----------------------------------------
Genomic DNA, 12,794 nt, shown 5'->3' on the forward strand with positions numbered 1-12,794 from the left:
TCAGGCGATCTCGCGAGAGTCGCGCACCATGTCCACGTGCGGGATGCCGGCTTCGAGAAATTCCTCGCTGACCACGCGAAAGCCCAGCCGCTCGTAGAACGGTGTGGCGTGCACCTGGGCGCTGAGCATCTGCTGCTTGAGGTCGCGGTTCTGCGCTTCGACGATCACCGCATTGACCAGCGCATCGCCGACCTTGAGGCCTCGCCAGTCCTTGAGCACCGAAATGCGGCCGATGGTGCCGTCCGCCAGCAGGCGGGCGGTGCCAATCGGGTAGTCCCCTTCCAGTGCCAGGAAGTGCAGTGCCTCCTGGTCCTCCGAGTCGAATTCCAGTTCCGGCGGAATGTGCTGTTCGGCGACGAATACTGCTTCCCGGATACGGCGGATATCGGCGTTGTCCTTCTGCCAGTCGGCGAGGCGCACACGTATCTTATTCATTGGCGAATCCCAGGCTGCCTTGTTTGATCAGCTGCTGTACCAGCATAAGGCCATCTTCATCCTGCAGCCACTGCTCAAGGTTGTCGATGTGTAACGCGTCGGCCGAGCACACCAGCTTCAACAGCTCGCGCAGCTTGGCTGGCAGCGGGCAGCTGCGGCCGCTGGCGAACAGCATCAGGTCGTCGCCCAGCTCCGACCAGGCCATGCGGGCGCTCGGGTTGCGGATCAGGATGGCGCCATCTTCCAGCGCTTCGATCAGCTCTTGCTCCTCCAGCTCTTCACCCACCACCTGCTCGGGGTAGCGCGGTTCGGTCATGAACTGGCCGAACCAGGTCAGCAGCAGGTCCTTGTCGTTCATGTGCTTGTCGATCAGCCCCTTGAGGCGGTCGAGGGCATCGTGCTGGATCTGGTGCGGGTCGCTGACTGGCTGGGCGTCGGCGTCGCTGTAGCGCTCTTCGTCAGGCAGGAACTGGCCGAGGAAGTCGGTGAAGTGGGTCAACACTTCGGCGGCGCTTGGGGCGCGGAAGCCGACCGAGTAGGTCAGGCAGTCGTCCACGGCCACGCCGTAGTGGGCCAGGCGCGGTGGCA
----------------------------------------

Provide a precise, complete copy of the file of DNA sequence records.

Genomic DNA, 12,794 nt, shown 5'->3' on the forward strand with positions numbered 1-12,794 from the left:
TCAGGCGATCTCGCGAGAGTCGCGCACCATGTCCACGTGCGGGATGCCGGCTTCGAGAAATTCCTCGCTGACCACGCGAAAGCCCAGCCGCTCGTAGAACGGTGTGGCGTGCACCTGGGCGCTGAGCATCTGCTGCTTGAGGTCGCGGTTCTGCGCTTCGACGATCACCGCATTGACCAGCGCATCGCCGACCTTGAGGCCTCGCCAGTCCTTGAGCACCGAAATGCGGCCGATGGTGCCGTCCGCCAGCAGGCGGGCGGTGCCAATCGGGTAGTCCCCTTCCAGTGCCAGGAAGTGCAGTGCCTCCTGGTCCTCCGAGTCGAATTCCAGTTCCGGCGGAATGTGCTGTTCGGCGACGAATACTGCTTCCCGGATACGGCGGATATCGGCGTTGTCCTTCTGCCAGTCGGCGAGGCGCACACGTATCTTATTCATTGGCGAATCCCAGGCTGCCTTGTTTGATCAGCTGCTGTACCAGCATAAGGCCATCTTCATCCTGCAGCCACTGCTCAAGGTTGTCGATGTGTAACGCGTCGGCCGAGCACACCAGCTTCAACAGCTCGCGCAGCTTGGCTGGCAGCGGGCAGCTGCGGCCGCTGGCGAACAGCATCAGGTCGTCGCCCAGCTCCGACCAGGCCATGCGGGCGCTCGGGTTGCGGATCAGGATGGCGCCATCTTCCAGCGCTTCGATCAGCTCTTGCTCCTCCAGCTCTTCACCCACCACCTGCTCGGGGTAGCGCGGTTCGGTCATGAACTGGCCGAACCAGGTCAGCAGCAGGTCCTTGTCGTTCATGTGCTTGTCGATCAGCCCCTTGAGGCGGTCGAGGGCATCGTGCTGGATCTGGTGCGGGTCGCTGACTGGCTGGGCGTCGGCGTCGCTGTAGCGCTCTTCGTCAGGCAGGAACTGGCCGAGGAAGTCGGTGAAGTGGGTCAACACTTCGGCGGCGCTTGGGGCGCGGAAGCCGACCGAGTAGGTCAGGCAGTCGTCCACGGCCACGCCGTAGTGGGCCAGGCGCGGTGGCA